Journal of Geophysical Research
Random tilting of a single paleomagnetic vector produces a distribution of vectors which is not rotationally symmetric about the original vector and therefore not Fisherian. Monte Carlo simulations were performed on two types of vector distributions: (1) distributions of vectors formed by perturbing a single original vector with a Fisher distribution of bedding poles (each defining a tilt correction) and (2) standard Fisher distributions. These simulations demonstrate that inclinations of vectors drawn from both distributions are biased toward shallow inclinations. There is a greater likelihood of statistically “drawing” a vector shallower than the true mean vector than of drawing one that is steeper. The estimated probability increases as a function of angular dispersion and inclination of the true mean vector. Consequently, the interpretation of inclination-only data from either type of distribution is not straightforward, especially when the expected paleolatitude is greater than about 50°. Because of the symmetry of the two distributions, declinations of vectors in each distribution are unbiased. The Fisher mean direction of the distribution of vectors formed by perturbing a single vector with random undetected tilts is biased toward shallow inclinations, but this bias is insignificant for angular dispersions of bedding poles less than 20°. This observation implies that the mean pole calculated from a large set of paleomagnetic directions obtained for coeval rocks over a region will be effectively unbiased by random undetected tilts of those rocks provided the angular dispersion of the undetected tilts is less than about 20°. However, the bias of the mean can be significant for large (>20°) angular dispersion of tilts. The amount of bias of the mean direction maximizes at about 10°–12° in mid-latitude regions but is usually less than 8°. Consequently, large (>12°) inclination discordances are probably not the result of random undetected tilts, even if the angular dispersion of the tilts exceeds 20°.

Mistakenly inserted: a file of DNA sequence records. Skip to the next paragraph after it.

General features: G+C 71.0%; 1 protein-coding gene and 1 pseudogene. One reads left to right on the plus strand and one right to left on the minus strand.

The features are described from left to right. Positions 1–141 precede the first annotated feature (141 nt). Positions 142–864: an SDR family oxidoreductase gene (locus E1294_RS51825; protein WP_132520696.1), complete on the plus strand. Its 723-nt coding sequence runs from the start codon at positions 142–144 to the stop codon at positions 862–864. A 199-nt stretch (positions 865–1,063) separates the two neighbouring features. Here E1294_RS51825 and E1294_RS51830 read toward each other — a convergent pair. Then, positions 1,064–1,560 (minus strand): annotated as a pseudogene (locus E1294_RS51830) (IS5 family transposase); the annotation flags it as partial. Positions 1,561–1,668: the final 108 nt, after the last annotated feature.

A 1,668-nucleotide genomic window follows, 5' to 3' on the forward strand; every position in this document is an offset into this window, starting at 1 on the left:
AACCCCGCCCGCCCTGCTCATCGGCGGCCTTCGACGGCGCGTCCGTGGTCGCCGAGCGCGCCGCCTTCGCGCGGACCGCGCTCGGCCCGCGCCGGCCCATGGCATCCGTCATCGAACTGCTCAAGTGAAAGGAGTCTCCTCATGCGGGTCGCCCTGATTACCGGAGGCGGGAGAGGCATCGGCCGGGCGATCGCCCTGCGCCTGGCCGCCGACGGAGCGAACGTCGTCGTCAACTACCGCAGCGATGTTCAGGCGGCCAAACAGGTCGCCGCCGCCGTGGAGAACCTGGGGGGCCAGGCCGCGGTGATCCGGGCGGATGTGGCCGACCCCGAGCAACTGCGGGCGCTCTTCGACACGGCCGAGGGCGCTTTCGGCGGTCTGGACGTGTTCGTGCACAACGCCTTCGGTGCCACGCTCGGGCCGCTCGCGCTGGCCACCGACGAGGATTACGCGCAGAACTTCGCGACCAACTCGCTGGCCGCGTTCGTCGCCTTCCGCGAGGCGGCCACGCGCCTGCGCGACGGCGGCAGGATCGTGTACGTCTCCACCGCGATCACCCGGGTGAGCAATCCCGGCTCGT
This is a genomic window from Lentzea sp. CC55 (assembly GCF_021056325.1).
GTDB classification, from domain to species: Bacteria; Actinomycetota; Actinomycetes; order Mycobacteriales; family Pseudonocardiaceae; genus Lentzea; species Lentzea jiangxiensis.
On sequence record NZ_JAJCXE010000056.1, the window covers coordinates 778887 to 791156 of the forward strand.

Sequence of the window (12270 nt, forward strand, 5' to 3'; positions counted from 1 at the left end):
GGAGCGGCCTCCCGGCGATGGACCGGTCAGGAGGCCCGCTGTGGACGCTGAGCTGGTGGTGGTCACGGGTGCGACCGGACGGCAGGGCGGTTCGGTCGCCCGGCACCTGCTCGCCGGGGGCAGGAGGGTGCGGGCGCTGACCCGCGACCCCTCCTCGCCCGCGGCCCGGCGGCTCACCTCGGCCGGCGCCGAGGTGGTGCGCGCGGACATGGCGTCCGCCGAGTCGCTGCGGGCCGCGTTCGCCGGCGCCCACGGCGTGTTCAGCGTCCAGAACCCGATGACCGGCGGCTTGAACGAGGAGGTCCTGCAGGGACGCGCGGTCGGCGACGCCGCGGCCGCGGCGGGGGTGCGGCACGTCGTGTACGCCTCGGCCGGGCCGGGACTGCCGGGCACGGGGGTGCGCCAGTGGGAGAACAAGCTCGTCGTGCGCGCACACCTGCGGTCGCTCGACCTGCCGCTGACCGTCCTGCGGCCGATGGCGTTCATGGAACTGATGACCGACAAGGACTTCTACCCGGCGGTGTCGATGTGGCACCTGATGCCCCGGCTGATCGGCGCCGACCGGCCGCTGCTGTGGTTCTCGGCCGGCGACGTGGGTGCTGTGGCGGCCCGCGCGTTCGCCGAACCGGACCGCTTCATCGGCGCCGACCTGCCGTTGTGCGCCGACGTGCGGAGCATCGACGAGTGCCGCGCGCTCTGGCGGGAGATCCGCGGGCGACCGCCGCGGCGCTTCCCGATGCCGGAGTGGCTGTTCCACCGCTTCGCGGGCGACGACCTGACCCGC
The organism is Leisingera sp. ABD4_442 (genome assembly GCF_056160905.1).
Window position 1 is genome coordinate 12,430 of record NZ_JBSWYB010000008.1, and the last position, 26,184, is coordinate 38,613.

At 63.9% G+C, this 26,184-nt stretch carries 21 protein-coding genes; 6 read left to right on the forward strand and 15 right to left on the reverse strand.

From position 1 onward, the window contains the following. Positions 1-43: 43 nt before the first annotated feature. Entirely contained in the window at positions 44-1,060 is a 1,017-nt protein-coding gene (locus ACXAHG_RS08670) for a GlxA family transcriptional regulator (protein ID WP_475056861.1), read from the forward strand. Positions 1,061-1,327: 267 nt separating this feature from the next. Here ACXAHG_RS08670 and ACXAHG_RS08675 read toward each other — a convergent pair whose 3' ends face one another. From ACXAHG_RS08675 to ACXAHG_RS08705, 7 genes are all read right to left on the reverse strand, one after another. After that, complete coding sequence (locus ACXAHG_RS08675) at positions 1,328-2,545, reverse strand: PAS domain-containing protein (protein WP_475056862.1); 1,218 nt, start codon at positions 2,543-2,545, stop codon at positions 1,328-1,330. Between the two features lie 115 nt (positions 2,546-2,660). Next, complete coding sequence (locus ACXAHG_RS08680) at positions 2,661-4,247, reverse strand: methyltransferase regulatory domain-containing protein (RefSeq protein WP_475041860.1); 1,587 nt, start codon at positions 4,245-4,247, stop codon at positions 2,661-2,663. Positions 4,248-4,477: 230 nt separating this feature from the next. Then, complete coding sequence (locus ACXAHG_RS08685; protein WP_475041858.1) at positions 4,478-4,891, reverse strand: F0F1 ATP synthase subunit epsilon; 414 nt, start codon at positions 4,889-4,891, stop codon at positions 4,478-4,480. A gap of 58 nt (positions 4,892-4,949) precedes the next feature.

Citation: Pilot Scholars Version (Modified MLA Style)
Calderone, Gary J. and Butler, Robert F., "The Effects of Noise Due to Random Undetected Tilts and Paleosecular Variation on Regional Paleomagnetic Directions" (1991). Environmental Studies Faculty Publications and Presentations. Paper 14.